<name>CI Friendly Parent</name>

Building the bridge to Maven Ci Friendly Versions

We decided to transition to Maven Ci Friendly Versions. As I mentioned before, due to the bugs in the flatten plugin, we first needed to develop our custom flatten plugin. In our case, we used TeamCity to release our libraries, fetching the release version from git and tagging it (but it is worth noting that this process is suited to other build systems as well).

So, what do the release steps look like?

  1. Fetch the latest git tag, increment it, and write the result to revision.txt file. This is the version we are going to release.
mvn ci-friendly-flatten:version

2. Set a system.version TeamCity parameter for our soon-to-be-released version, needed in order to use this version in the steps that follow.

#!/bin/bash -x
set +x
echo “##teamcity[setParameter name=’system.version’ value=’$REV’]”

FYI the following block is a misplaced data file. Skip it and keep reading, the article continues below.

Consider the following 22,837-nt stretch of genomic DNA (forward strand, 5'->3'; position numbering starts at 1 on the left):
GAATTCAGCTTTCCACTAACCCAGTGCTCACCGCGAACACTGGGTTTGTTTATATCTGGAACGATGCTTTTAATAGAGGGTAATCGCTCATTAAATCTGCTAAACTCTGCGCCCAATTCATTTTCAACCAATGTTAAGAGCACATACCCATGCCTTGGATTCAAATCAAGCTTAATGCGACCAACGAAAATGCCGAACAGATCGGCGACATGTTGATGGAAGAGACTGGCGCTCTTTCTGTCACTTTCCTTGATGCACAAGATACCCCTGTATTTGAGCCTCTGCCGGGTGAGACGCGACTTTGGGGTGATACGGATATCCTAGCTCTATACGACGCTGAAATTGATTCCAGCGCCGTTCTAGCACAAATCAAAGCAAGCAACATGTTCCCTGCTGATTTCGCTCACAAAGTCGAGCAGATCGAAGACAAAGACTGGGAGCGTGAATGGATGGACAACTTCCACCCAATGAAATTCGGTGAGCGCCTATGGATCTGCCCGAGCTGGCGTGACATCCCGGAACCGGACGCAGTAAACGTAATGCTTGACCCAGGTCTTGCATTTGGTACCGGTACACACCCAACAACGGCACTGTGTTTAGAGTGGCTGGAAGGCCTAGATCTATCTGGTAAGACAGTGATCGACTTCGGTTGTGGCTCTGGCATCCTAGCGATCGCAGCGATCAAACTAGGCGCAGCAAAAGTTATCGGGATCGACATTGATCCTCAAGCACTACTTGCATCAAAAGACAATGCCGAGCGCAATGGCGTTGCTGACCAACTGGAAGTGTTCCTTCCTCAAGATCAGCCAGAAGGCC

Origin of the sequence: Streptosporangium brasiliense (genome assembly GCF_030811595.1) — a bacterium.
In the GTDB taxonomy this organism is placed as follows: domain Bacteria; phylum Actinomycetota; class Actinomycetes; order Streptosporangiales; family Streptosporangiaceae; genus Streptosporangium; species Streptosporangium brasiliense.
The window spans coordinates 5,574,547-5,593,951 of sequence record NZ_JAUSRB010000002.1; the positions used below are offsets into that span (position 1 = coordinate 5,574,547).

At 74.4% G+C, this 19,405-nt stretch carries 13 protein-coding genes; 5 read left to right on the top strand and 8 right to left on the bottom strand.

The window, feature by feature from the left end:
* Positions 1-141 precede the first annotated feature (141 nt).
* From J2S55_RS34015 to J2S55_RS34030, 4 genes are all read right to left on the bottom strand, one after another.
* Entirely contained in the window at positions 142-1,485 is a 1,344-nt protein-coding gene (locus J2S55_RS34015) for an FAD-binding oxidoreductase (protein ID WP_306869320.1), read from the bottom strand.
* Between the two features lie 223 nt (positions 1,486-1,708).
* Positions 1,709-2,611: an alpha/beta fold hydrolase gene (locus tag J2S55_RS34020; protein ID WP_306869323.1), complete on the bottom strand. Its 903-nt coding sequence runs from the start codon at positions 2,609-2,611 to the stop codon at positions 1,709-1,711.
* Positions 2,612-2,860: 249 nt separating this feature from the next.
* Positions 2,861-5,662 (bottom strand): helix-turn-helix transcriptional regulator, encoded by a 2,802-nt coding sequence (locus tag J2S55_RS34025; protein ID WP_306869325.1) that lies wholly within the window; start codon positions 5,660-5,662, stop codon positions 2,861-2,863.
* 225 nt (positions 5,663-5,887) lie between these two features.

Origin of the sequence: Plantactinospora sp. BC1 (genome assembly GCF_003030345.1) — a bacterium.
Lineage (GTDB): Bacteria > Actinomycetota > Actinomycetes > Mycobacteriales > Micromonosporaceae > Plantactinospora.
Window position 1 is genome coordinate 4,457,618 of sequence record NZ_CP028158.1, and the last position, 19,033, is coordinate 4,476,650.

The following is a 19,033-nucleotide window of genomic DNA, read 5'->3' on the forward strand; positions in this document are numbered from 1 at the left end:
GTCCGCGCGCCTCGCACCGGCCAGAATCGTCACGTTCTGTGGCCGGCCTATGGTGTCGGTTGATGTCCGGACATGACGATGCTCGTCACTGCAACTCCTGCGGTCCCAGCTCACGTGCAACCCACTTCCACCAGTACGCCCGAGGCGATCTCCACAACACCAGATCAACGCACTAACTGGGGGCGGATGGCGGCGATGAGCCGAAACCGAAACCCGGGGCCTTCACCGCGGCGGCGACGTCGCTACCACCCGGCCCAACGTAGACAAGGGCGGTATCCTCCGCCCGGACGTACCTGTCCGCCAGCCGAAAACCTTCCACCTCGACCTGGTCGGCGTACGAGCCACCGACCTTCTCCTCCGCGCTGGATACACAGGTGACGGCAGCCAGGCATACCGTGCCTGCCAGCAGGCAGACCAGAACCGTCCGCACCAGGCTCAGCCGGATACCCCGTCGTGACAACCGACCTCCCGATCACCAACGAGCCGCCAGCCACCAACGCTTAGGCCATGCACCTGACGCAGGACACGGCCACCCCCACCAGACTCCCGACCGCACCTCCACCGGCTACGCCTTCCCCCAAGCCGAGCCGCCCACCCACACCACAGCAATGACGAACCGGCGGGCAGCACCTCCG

3. Deploy the jars with the new version.

mvn clean deploy -Drevision=%system.version%

4. Tag the current commit with the updated version and push the tag.

mvn ci-friendly-flatten:scmTag -Drevision=%system.version%

The Maven-Release Plugin has two commits and, thus, triggers Clean/Compile/Test multiple times. In contrast, the new release process relying on our custom flatten plugin has zero commits, effectively eliminating build failures caused by race conditions in committed code during the build.

Moreover, in this release process, the goals Clean/Compile/Test are executed only once.

Overall, our new approach slashed release time by 50%, from 6+ min to 3+ min.

As a last note, we’ve employed this approach in other projects as well. So, while the time savings on this project was 3 minutes, in another project that was originally 22 minutes, the custom flatten plugin cut 11 minutes off the build. 

So, take it from us. There is no need to get bogged down by Maven flatten plugin. Save yourself the headache. All you need is to switch to the Maven Ci Friendly Versions with our custom Ci Friendly Flatten Maven Plugin.